In England in the Middle Ages, the common practice of hunting led people to coin terms for groups of animals that were specific to each sort of animal (such as a gaggle of geese or a pride of lions). These specialized collective nouns are therefore called "terms of venery" (where "venery" is another word for hunting). In the 14th and 15th centuries, this became a full-fledged fad, with silly terms being coined just for fun and with the process being extended from animals to groups of people.

These terms are still being concocted today. For those of us who like such neologisms, there is now a site dedicated to them: All Sorts (subtitled "a linguistic experiment").

A good place to start is the list of collective nouns sorted by popularity.

Some of my favorites are:

  • a seemingly empty room of ninjas
  • a brace of orthodontists
  • a hush of librarians
  • a _____ of mime artists
  • a heard of homonyms
  • a winter of discount tents
  • a clutch of handbags
  • a knot of string theorists
  • an array of programmers
  • a herd of eavesdroppers

The way the site works is that it catalogs whatever suggestions people make on Twitter (when they use the hashtag "#collectivenouns").

Naturally, I couldn't help but suggest a few:

  • a closet of skeletons
  • a clattering of abacuses
  • an epiphany of light bulbs
  • an ink cloud of octopuses
  • a curiosity of question marks
The All Sorts project is a great concept because it clearly demonstrates the frivolity and playfulness of minting new collective nouns. Try it. It's fun!

Wednesday, November 21, 2012

A review of the word-tree building game Konexi

I previously posted about how intrigued I was about a new game that involved assembling letters into a precarious tree of words. Now, I have finally played this game (Konexi), and it exceeded my expectations.

The first player places a letter on the table, and then every successive move involves building letters off of that first letter, such that no other letter touches the table. The letters have little notches and also little isolated teeth, like the teeth of a gear, that fit nicely into the notches, while allowing a little bit of movement. By matching up a tooth of one letter with a notch of another letter, you can add the new letter to the tree, subject to the physical stability of the placement.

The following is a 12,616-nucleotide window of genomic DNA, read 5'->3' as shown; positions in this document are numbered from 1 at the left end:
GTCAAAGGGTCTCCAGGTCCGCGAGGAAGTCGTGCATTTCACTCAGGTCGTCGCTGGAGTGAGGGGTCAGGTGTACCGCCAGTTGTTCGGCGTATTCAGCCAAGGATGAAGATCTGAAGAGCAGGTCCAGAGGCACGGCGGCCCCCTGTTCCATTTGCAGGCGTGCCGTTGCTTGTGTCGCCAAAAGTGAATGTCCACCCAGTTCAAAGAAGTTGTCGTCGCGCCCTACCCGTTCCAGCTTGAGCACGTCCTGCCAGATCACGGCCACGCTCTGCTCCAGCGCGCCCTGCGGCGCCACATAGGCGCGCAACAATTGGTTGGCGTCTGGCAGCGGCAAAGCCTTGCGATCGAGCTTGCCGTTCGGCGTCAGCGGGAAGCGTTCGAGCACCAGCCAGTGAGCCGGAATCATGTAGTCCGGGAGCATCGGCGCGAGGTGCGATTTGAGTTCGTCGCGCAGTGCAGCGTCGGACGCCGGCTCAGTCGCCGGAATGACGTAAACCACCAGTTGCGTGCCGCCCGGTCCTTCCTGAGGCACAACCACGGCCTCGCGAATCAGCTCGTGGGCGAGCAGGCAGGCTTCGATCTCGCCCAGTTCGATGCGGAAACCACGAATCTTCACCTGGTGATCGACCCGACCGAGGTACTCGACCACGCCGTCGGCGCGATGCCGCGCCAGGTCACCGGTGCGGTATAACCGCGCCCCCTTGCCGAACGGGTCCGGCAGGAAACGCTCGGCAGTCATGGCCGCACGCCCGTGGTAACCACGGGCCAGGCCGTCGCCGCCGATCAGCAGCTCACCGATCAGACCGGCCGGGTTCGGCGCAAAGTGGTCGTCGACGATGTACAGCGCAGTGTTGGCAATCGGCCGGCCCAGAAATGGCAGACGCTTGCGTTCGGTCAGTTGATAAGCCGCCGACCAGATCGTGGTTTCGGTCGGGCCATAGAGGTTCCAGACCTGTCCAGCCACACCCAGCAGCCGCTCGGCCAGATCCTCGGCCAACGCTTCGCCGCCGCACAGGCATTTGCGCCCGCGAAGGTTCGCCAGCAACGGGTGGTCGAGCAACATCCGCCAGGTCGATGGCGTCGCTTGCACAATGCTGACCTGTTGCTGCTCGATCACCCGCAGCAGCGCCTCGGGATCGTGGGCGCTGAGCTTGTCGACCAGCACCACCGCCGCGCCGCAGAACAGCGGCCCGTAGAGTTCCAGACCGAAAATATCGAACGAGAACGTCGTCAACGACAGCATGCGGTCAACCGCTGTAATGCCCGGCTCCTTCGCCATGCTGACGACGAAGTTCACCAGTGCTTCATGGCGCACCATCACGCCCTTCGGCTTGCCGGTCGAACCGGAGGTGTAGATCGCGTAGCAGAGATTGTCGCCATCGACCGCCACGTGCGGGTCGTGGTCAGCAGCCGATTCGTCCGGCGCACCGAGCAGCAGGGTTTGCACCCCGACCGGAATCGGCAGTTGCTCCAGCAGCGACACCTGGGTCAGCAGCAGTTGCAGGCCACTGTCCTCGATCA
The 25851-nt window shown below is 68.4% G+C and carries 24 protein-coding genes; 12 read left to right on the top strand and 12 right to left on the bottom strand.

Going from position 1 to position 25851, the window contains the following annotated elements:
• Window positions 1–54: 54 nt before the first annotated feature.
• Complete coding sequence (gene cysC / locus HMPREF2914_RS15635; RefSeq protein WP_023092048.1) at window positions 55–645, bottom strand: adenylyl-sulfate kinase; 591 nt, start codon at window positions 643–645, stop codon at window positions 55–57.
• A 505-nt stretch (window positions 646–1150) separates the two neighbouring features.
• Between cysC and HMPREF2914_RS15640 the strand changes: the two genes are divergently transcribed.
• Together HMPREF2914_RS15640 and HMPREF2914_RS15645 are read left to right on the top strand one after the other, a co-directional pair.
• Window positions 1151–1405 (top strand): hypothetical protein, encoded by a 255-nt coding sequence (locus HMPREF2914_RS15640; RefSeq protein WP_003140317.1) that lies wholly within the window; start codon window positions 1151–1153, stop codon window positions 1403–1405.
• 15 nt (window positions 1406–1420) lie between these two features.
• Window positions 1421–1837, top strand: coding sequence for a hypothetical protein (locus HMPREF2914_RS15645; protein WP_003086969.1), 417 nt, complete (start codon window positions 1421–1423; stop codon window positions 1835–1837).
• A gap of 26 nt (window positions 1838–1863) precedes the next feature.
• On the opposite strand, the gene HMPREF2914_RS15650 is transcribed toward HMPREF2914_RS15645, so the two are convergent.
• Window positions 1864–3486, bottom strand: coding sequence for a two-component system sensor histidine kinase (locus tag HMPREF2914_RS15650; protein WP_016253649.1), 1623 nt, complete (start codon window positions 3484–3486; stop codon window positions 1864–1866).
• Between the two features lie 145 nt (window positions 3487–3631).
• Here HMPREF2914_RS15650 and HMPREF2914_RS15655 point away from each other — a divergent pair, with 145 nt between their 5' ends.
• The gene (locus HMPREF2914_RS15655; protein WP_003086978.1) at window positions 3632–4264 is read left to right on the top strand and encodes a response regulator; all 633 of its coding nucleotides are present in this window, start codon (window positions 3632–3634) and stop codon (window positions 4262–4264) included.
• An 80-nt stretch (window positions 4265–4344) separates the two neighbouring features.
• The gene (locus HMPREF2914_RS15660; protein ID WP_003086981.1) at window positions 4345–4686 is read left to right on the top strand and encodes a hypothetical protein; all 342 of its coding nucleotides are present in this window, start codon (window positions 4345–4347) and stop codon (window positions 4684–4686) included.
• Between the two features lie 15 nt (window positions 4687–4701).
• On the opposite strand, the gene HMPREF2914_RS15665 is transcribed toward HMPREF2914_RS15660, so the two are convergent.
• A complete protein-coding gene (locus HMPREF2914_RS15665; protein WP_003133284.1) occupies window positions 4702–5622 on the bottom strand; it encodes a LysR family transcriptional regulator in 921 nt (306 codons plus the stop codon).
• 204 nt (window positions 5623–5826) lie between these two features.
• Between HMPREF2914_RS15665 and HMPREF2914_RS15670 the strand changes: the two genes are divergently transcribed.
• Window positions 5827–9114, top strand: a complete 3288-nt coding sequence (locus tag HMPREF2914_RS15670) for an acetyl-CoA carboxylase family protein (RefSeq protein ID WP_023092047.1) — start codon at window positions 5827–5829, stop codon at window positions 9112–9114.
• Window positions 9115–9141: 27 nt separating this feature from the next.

On your move, you have a choice between two (effectively) randomly chosen letters. You take one and try to add it to the tree in a way that allows you to connect together a set of letters that can be anagrammed to form a word. The letters must be a contiguous set. Your score is the number of letters in the word that you were able to make.

Even once you find a set of letters in the existing tree that you can connect your chosen letter to, to form a new word, it can often be a huge challenge to place that new letter. It must connect one of its notches or teeth to a complementary tooth or notch of one of the letters in your word, and it must result in a balanced structure that continues to stand on its own. Consequently, whenever someone is placing a new letter, there is a tension to the process that is similar to those moments when someone is removing a piece from a Jenga tower (though it is generally not at the Jenga level of pressure). However, Konexi is actually better than Jenga because you have far more options as to where and how you can place letters. It's also a good game for building intuition about concepts like the center of mass of an object.